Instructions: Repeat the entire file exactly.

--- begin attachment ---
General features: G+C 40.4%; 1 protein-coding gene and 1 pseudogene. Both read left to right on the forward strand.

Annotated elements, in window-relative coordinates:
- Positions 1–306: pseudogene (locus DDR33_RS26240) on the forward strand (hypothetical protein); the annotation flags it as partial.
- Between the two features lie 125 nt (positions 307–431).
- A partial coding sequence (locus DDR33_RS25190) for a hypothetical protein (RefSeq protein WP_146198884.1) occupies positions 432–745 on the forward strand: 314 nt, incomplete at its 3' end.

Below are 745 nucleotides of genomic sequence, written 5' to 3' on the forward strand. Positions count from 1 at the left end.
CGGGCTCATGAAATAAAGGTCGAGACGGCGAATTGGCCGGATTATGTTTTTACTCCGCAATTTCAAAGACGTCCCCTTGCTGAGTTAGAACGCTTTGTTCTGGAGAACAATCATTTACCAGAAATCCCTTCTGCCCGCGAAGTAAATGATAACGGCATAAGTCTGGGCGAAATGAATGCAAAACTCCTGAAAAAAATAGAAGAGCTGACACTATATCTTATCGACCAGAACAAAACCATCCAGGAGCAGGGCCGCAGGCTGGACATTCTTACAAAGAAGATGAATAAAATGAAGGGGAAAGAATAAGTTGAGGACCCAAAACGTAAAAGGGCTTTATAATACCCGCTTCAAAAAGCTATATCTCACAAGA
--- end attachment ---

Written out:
General features: G+C 40.4%; 1 protein-coding gene and 1 pseudogene. Both read left to right on the forward strand.

Annotated elements, in window-relative coordinates:
- Positions 1–306: pseudogene (locus DDR33_RS26240) on the forward strand (hypothetical protein); the annotation flags it as partial.
- Between the two features lie 125 nt (positions 307–431).
- A partial coding sequence (locus DDR33_RS25190) for a hypothetical protein (RefSeq protein WP_146198884.1) occupies positions 432–745 on the forward strand: 314 nt, incomplete at its 3' end.

Below are 745 nucleotides of genomic sequence, written 5' to 3' on the forward strand. Positions count from 1 at the left end.
CGGGCTCATGAAATAAAGGTCGAGACGGCGAATTGGCCGGATTATGTTTTTACTCCGCAATTTCAAAGACGTCCCCTTGCTGAGTTAGAACGCTTTGTTCTGGAGAACAATCATTTACCAGAAATCCCTTCTGCCCGCGAAGTAAATGATAACGGCATAAGTCTGGGCGAAATGAATGCAAAACTCCTGAAAAAAATAGAAGAGCTGACACTATATCTTATCGACCAGAACAAAACCATCCAGGAGCAGGGCCGCAGGCTGGACATTCTTACAAAGAAGATGAATAAAATGAAGGGGAAAGAATAAGTTGAGGACCCAAAACGTAAAAGGGCTTTATAATACCCGCTTCAAAAAGCTATATCTCACAAGA